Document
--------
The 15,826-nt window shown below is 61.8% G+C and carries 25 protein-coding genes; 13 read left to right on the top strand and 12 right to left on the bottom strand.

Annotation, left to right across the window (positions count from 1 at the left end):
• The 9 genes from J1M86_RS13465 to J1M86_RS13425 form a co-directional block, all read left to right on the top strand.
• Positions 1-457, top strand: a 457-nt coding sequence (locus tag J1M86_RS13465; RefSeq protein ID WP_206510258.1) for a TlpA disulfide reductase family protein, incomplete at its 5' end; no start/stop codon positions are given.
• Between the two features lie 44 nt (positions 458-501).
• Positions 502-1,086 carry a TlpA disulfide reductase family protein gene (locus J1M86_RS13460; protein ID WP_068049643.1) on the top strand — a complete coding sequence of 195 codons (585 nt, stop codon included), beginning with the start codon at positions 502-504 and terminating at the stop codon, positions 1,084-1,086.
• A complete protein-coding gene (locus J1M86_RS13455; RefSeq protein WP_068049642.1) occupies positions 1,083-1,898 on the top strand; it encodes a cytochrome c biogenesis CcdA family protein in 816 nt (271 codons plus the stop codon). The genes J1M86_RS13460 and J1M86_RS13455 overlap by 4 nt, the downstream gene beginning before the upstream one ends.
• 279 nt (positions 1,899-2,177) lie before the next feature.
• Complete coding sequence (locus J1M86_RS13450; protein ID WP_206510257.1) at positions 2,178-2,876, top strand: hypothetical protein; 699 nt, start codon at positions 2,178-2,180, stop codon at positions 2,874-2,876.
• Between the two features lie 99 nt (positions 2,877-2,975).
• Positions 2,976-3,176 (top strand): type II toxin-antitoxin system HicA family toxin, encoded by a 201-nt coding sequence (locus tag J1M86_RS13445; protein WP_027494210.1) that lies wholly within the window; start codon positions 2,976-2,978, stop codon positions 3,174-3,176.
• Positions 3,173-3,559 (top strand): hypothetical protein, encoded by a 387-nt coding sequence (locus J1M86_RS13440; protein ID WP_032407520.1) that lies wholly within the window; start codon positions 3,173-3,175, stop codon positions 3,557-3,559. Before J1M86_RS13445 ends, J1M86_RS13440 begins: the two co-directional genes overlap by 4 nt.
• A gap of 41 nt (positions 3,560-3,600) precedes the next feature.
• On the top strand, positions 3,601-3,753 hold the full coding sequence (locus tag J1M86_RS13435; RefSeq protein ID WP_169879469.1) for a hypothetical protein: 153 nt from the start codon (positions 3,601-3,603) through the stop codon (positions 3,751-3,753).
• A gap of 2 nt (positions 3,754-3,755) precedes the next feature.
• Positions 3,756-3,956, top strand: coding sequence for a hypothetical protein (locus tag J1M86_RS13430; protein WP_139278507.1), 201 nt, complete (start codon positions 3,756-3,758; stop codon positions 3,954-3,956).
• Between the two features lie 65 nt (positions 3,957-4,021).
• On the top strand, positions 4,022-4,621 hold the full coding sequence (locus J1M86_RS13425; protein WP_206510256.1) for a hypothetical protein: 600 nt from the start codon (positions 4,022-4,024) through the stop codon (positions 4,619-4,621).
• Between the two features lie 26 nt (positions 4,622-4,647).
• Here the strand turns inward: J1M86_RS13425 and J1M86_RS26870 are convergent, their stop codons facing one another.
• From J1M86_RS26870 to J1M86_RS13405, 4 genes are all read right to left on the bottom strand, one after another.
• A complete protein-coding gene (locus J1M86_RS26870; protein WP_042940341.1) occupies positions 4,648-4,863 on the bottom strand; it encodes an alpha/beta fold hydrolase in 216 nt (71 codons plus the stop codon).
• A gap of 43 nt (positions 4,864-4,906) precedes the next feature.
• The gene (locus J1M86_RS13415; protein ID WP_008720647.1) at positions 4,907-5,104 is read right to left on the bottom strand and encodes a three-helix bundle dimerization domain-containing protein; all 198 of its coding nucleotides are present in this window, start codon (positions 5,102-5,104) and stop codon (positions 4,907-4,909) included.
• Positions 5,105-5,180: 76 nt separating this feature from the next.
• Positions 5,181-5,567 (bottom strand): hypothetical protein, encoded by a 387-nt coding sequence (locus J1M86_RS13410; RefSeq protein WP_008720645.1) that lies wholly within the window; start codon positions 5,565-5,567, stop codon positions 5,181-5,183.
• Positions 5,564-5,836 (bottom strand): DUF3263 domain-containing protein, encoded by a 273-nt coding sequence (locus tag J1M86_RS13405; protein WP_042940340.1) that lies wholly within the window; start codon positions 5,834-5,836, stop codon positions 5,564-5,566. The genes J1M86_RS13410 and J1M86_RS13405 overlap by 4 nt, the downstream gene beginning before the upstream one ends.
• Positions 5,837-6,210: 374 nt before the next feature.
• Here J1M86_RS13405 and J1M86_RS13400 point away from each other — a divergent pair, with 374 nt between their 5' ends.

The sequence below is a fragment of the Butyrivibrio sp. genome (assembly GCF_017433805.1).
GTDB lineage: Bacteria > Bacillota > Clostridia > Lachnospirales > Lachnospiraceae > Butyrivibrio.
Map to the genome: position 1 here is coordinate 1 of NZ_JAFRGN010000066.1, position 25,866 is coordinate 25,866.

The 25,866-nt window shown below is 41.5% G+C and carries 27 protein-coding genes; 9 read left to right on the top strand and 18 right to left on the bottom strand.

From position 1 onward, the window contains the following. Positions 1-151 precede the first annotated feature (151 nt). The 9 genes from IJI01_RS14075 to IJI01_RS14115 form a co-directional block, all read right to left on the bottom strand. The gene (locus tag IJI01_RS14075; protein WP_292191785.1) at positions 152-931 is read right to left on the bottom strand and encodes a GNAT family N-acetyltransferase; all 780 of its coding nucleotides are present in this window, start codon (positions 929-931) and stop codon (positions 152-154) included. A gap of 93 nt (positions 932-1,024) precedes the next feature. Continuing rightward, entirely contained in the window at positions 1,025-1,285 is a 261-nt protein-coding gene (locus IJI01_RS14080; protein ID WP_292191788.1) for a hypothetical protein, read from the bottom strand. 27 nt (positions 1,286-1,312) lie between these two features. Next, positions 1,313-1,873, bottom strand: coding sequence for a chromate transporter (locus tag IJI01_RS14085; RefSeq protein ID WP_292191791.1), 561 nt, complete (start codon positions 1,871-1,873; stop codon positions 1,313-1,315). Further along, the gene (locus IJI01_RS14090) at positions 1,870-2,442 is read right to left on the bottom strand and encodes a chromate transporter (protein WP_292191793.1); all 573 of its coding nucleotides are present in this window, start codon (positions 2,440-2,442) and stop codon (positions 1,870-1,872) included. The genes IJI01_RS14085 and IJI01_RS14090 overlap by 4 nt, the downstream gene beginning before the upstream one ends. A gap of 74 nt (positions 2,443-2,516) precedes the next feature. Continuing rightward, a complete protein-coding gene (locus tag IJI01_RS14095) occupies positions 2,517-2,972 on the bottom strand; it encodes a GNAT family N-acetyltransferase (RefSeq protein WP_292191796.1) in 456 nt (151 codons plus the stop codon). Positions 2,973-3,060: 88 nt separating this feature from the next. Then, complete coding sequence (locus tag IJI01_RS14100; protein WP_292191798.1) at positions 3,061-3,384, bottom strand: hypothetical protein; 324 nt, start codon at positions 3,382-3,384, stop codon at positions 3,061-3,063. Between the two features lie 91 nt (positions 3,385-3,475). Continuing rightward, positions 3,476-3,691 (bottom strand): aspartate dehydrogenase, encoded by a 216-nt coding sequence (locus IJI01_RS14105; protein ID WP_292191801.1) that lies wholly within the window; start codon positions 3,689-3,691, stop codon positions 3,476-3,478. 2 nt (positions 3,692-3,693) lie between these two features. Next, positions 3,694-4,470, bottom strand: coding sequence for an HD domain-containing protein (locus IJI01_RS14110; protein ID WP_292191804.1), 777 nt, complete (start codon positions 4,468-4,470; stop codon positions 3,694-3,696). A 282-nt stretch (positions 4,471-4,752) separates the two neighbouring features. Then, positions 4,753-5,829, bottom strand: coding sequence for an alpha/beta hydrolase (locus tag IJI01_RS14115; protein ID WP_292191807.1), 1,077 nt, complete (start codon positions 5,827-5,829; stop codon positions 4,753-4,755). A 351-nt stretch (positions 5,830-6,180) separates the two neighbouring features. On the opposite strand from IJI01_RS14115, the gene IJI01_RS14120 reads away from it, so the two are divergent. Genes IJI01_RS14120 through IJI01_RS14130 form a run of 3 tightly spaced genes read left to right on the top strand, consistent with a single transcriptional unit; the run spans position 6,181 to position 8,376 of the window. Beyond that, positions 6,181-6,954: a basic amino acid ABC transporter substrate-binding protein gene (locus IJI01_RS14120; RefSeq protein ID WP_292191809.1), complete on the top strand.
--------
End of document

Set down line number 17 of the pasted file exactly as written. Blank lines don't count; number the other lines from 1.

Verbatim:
• Between the two features lie 65 nt (positions 3,957-4,021).